By: Virginia Iversen, M.Ed
Beyond the benefits of the physical postures of a Yoga class are the deeper psychological shifts that occur during the practice of the asanas. It is quite common to hold all kinds of experiences, both positive and negative, in the muscles and connective tissues of the body. As a Yoga teacher, when we invite our students to enter deeply into the postures, we are also inviting them to allow memories and impressions to arise from within. These memories and impressions can span the entire duration of our lifetimes. Some of these memories may be joyful and exuberant, while others may bring feelings of pain, guilt and even unworthiness.
These deeply entwined impressions and memories are known in Sanskrit as “samskaras.” According to Yogic philosophy, samskaras are said to reside in the deep subconscious layers of our minds. The thoughts, experiences and memories that create samskaras are likened to a ball of yarn that is comprised of many strands. If you pull on one strand, it will affect all the other stands as well. This is one of the reasons that individuals who suffer from post traumatic stress disorder are impacted by seemingly innocuous events in an overwhelming manner. A small stimuli, memory or smell may trigger a cascade of memories that remind the individual of a painful or terrifying past event.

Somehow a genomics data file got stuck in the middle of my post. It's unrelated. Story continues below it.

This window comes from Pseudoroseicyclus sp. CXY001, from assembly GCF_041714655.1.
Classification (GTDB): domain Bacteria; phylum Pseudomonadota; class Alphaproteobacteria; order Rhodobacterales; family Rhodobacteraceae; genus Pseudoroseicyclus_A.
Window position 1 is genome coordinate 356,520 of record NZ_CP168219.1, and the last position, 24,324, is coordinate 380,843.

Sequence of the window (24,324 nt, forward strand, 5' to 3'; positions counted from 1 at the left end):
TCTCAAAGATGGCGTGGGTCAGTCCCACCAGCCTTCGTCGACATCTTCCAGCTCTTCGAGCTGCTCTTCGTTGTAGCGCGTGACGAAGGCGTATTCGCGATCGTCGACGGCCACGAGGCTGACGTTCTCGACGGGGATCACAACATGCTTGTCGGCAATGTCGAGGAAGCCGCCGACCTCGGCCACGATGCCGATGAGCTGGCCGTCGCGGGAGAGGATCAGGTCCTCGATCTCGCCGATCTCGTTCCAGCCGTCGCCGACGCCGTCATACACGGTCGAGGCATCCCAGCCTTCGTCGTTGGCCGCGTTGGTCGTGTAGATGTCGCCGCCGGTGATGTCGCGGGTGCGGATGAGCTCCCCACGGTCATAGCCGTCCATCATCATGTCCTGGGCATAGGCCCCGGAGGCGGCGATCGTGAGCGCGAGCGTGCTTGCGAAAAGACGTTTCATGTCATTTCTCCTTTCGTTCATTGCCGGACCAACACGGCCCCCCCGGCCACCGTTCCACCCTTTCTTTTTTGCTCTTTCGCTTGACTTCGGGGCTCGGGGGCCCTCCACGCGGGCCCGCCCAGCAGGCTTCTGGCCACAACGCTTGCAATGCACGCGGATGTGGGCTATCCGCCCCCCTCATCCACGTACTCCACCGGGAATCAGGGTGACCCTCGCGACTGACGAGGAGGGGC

Most of us do not suffer with a clinical level of post traumatic stress disorder, but the process of having a current event, memory or thought trigger unresolved, difficult or painful emotions remains the same. One of the core samskaras with which many Yoga practitioners struggle is a general feeling of unworthiness. This sense of unworthiness may pervade one’s conscious and unconscious thought processes. In a way, a sense of unworthiness is like a dusty and grimy pair of glasses. In order to see the world in a brighter fashion, the glasses must first be cleaned!
A general sense of unworthiness may be addressed in the context of a Yoga session in a number of ways. Gently encouraging your students to continue to breath deeply as they hold the postures, especially hip openers and backbending poses, will help to free up and dislodge negative emotions that may be keeping a samskaric sense of unworthiness in place. If a number of your Yoga students mention to you that they are struggling with depression, anxiety, powerlessness and/or an unrelenting sense of unworthiness, you may also want to take some time at the end of Yoga class to incorporate a meditation of self-compassion, healing and forgiveness.
© Copyright – Virginia Iversen / Aura Wellness Center – Publications Division
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